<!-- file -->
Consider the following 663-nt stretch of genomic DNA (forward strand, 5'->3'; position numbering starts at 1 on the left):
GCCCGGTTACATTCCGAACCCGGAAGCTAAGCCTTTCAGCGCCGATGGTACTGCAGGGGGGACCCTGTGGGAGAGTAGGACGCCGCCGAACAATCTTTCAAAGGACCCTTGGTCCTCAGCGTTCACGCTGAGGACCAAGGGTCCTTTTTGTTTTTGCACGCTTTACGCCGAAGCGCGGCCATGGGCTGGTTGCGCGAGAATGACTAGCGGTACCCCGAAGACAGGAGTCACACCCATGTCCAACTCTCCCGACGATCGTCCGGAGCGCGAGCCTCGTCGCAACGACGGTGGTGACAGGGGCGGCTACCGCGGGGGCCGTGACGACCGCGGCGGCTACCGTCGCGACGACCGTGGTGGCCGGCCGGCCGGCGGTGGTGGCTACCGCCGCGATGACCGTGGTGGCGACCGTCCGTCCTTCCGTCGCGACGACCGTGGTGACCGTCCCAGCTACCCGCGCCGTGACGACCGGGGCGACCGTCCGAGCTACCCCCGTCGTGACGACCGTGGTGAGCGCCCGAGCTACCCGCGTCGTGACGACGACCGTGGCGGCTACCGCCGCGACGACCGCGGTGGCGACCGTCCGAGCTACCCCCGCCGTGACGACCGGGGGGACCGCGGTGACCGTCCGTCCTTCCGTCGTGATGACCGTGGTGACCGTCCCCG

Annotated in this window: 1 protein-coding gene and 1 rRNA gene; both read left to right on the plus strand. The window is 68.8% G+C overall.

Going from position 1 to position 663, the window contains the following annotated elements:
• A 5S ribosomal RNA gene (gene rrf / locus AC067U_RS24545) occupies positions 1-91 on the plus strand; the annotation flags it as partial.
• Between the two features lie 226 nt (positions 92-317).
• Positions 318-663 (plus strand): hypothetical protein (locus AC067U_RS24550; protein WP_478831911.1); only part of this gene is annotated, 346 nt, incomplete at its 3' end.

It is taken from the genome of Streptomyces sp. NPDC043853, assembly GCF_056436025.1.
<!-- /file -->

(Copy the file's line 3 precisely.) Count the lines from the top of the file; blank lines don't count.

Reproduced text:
Annotated in this window: 1 protein-coding gene and 1 rRNA gene; both read left to right on the plus strand. The window is 68.8% G+C overall.